For the first time, scientists have
measured the heat transferred by the quantum effervescence of empty space.
Two tiny, vibrating membranes reached
the same temperature despite being separated by a vacuum, physicists report in the Dec. 12 Nature.
The result is the first experimental demonstration of a predicted but elusive type of heat transfer.
Normally, a vacuum prevents most types
of heat transfer — that helps a vacuum-sealed thermos keep coffee piping hot.
But “quantum mechanics gives you a new way for heat to go through” a vacuum,
says coauthor King Yan Fong, a physicist who worked on the study while at the
University of California, Berkeley. For distances on the scale of nanometers,
heat can be transferred through a vacuum via quantum fluctuations, a kind of churning of transient particles and fields that occurs even
in empty space (SN: 11/13/16).
Made of gold-coated silicon nitride, the
two membranes each measured about 300 micrometers across. The researchers
cooled one membrane and heated the other, to a temperature difference of about
25 degrees Celsius. That heat
translated into a drumheadlike motion of the membranes — the warmer the
membrane, the more vigorously it vibrated. When the membranes were brought
within a few hundred nanometers of one another, separated by nothing but empty
space, their temperatures equalized, indicating that heat had transferred
“It’s super exciting,” says quantum
optics researcher Sofia Ribeiro of Durham University in England, who was not
involved with the study. Scientists have been working to develop tiny machines
that take advantage of quirks of thermodynamics on quantum scales (SN: 3/8/16). The new study could be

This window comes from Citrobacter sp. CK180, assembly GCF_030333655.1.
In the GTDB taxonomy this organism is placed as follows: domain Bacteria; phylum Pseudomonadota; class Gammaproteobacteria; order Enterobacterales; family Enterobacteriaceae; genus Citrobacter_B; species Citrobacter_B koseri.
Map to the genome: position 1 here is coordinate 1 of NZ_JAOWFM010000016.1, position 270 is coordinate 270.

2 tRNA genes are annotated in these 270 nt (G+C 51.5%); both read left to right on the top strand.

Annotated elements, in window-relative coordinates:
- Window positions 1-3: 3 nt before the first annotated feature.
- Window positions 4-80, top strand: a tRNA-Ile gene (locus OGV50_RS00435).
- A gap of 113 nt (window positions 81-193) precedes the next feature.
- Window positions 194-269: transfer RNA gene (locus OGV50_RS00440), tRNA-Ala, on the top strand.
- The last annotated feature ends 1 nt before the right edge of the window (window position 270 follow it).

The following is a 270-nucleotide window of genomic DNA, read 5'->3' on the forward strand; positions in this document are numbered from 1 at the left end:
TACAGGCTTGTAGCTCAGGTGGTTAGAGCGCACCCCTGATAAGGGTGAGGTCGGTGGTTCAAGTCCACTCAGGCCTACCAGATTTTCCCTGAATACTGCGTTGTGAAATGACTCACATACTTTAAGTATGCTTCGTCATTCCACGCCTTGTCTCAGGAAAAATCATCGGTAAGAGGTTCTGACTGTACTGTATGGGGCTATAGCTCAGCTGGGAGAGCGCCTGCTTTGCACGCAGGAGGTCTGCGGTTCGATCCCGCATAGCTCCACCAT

fodder for that effort. “This opens … a huge platform that’s going to be very
interesting to explore,” she says.
Heat typically travels through three main
pathways: conduction, convection and radiation. Conduction describes heat
transfer via direct contact of materials, whereas convection is heat transfer
arising from motions of gases or liquids, like hot air rising. Those two don’t
apply for empty space. But radiation — heat transfer via electromagnetic waves
— can occur across a vacuum, as in the sun warming the Earth. Now, the
researchers say they’ve experimentally shown another mechanism by which heat can
make it across a vacuum, though the effect is significant over only very small
The new variety of heat transfer is a
result of the Casimir effect,
which describes how quantum fluctuations produce an attractive force between two
surfaces separated by a vacuum (SN:
3/2/15). In quantum mechanics, empty space can never be truly empty:
Transient electromagnetic waves are constantly blipping into and out of existence.
Those waves, although virtual, can exert real forces on materials. In the space
between the surfaces, electromagnetic waves can occur only with particular
wavelengths. But waves of any size can fit outside, and that excess of exterior
waves creates an inward pressure. In the experiment, the two membranes influence
one another by way of that force — the jiggling of the hotter object jolts the
colder one, for example — equalizing their temperatures.
“It’s a very neat experiment,” says
physicist John Pendry of Imperial College London, who was not involved with the
This new type of heat transfer could be harnessed
to improve performance of nanoscale devices. “Heat is a huge issue in
nanotechnology,” Pendry says. The performance of the tiny circuits found in
cell phones and other electronics is limited by how fast the device can
Pendry hopes to see future such experiments
geared more toward real-life applications of the effect, though he acknowledges
that’s too much to ask for the first demonstration. “That’s being greedy,” he
says. “You don’t get all the candy at the same time.”
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